4. Mix dry ingredients together in a separate bowl: cornmeal, flour,baking powder, and salt.
5. While stirring, add dry ingredients to sugar, egg, and milk mixture and mix thoroughly.
6. Mixture will be slightly lumpy.
7. Pour into greased rectangular pan.
8. Bake for 25-30 minutes or until golden brown on top.
9. Serve with butter.

If you're from Texas and don't like your cornbread sweet, go right on past this recipe. It's so delicious, though! We like to have this cornbread with a big pot of chili.

Garden Vegetable Soup
Recipe courtesy Alton Brown, 2004


• 4 tablespoons olive oil
• 2 cups chopped leeks, white part only (from approximately 3 medium leeks)
• 2 tablespoons finely minced garlic
• Kosher salt
• 2 cups carrots, peeled and chopped into rounds (approximately 2 medium)
• 2 cups peeled and diced potatoes
• 2 cups fresh green beans, broken or cut into 3/4-inch pieces
• 2 quarts chicken or vegetable broth
• 4 cups peeled, seeded, and chopped tomatoes
• 2 ears corn, kernels removed
• 1/2 teaspoon freshly ground black pepper
• 1/4 cup packed, chopped fresh parsley leaves
• 1 to 2 teaspoons freshly squeezed lemon juice
Heat the olive oil in large, heavy-bottomed stockpot over medium-low heat. Once hot, add the leeks, garlic, and a pinch of salt and sweat until they begin to soften, approximately 7 to 8 minutes. Add the carrots, potatoes, and green beans and continue to cook for 4 to 5 more minutes, stirring occasionally.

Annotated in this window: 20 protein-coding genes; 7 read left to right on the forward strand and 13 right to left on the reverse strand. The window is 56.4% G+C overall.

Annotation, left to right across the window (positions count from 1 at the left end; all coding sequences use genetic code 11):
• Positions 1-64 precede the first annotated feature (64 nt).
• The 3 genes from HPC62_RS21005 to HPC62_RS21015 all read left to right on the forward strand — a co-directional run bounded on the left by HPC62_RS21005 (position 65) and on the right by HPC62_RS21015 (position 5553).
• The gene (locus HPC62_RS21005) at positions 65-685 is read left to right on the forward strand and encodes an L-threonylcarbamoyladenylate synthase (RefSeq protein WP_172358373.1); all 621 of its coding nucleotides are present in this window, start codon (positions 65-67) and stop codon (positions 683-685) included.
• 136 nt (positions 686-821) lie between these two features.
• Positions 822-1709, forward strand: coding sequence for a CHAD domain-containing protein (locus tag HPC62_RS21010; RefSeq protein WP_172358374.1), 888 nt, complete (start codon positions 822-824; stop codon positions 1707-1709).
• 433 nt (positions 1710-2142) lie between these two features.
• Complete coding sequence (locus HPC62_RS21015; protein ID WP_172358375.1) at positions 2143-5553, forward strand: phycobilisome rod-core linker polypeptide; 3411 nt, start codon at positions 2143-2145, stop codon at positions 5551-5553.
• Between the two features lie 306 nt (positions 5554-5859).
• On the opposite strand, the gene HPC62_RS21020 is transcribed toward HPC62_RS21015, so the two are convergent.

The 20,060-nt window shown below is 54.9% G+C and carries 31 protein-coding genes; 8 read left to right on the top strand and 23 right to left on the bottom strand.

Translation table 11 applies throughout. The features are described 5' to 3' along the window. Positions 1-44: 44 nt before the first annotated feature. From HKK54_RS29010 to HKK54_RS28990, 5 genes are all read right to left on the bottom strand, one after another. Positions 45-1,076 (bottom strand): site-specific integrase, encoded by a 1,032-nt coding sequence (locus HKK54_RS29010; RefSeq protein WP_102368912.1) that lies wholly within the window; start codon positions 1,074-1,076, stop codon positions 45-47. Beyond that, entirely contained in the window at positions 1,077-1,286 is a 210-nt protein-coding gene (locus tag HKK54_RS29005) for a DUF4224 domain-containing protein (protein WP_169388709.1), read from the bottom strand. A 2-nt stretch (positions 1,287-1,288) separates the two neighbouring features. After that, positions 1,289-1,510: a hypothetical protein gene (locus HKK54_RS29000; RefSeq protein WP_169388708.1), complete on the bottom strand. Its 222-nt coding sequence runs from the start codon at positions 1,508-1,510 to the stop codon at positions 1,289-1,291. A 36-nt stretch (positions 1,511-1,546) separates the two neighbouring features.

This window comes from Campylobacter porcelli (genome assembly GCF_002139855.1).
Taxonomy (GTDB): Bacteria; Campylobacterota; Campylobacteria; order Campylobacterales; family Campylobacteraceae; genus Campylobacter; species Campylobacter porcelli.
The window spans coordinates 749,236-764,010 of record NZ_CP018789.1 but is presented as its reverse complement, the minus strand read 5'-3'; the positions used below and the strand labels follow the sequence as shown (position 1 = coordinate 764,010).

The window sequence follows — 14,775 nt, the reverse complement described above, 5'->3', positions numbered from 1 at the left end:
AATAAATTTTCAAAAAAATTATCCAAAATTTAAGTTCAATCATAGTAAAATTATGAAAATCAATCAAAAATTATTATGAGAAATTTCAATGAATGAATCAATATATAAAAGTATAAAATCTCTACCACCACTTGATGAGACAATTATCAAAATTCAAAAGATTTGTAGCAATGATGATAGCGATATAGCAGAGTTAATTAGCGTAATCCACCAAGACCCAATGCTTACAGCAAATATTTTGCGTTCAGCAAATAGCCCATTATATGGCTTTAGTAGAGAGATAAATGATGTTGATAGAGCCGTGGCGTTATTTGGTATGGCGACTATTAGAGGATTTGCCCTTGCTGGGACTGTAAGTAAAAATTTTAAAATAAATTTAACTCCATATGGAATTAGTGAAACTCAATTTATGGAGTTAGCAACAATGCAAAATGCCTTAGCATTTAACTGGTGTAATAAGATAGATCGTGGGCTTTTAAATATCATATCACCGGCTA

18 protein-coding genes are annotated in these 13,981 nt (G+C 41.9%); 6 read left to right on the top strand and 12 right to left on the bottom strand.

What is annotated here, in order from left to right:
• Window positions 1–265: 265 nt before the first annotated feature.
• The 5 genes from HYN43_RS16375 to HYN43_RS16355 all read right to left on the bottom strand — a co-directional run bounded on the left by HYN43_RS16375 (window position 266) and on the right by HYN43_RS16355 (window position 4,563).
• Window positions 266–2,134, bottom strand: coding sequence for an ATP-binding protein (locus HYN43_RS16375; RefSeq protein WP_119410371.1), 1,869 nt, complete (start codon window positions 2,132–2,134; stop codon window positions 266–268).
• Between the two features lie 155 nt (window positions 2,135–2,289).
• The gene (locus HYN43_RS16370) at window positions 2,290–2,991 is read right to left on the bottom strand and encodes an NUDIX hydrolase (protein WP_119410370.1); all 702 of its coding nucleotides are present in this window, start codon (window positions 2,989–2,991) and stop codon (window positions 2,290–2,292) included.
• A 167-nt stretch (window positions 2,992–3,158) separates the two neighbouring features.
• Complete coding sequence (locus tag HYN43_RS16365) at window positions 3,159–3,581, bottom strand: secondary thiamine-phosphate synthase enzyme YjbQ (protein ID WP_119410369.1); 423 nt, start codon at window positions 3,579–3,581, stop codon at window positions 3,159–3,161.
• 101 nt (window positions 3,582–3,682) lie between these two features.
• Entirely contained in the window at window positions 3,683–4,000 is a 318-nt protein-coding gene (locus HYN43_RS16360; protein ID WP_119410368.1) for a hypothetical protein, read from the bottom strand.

Add the stock, increase the heat to high, and bring to a simmer. Once simmering, add the tomatoes, corn kernels, and pepper. Reduce the heat to low, cover, and cook until the vegetables are fork tender, approximately 25 to 30 minutes. Remove from heat and add the parsley and lemon juice. Season, to taste, with kosher salt. Serve immediately.

My changes:

I like to make my own vegetable stock because it's expensive here and I have to travel far to get it and then cart a bunch of cans back. Plus, it's so much healthier to do my own. It's pretty easy: Put a bunch of veggies in a stock pot. Simmer them until the water is flavored. If you get fancy, you can add garlic (I always do this) and a bay leave and a little salt and a few peppercorns. Whatever you like.

I didn’t have enough vegetable stock the first time I made this recipe so I added an equivalent amount of water and then added a bay leaf, chicken bouillon, and a dash of thyme.

I didn’t have fresh parsley, either, so I used dried and added it when I added the stock.

I also did 3 small ears of corn. Note: the corn was a little crunchy. I think it would be better to add it at the beginning with the rest of the veggies or with the stock.

I forgot the lemon juice but added extra pepper and parsley and thyme.

I loved this recipe!

So, there you have it. New recipes from Carol's Kitchen that make lots of dishes go into her kitchen sink. Enjoy!